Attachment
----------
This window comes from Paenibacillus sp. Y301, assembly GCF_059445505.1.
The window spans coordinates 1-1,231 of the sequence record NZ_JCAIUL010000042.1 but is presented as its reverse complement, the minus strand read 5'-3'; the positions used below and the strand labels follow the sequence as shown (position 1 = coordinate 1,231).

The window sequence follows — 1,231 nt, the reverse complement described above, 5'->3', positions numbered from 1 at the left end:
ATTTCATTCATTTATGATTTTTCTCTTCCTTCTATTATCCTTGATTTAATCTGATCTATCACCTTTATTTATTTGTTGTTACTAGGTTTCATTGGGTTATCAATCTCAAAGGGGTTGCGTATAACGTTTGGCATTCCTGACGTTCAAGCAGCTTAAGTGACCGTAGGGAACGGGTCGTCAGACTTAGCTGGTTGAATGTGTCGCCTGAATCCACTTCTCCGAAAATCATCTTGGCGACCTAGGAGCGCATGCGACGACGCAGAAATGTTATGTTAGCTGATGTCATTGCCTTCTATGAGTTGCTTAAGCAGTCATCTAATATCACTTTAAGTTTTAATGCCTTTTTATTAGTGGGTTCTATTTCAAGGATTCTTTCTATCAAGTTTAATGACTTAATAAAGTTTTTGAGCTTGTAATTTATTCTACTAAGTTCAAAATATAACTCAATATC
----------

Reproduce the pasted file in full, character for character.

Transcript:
This window comes from Paenibacillus sp. Y301, assembly GCF_059445505.1.
The window spans coordinates 1-1,231 of the sequence record NZ_JCAIUL010000042.1 but is presented as its reverse complement, the minus strand read 5'-3'; the positions used below and the strand labels follow the sequence as shown (position 1 = coordinate 1,231).

The window sequence follows — 1,231 nt, the reverse complement described above, 5'->3', positions numbered from 1 at the left end:
ATTTCATTCATTTATGATTTTTCTCTTCCTTCTATTATCCTTGATTTAATCTGATCTATCACCTTTATTTATTTGTTGTTACTAGGTTTCATTGGGTTATCAATCTCAAAGGGGTTGCGTATAACGTTTGGCATTCCTGACGTTCAAGCAGCTTAAGTGACCGTAGGGAACGGGTCGTCAGACTTAGCTGGTTGAATGTGTCGCCTGAATCCACTTCTCCGAAAATCATCTTGGCGACCTAGGAGCGCATGCGACGACGCAGAAATGTTATGTTAGCTGATGTCATTGCCTTCTATGAGTTGCTTAAGCAGTCATCTAATATCACTTTAAGTTTTAATGCCTTTTTATTAGTGGGTTCTATTTCAAGGATTCTTTCTATCAAGTTTAATGACTTAATAAAGTTTTTGAGCTTGTAATTTATTCTACTAAGTTCAAAATATAACTCAATATC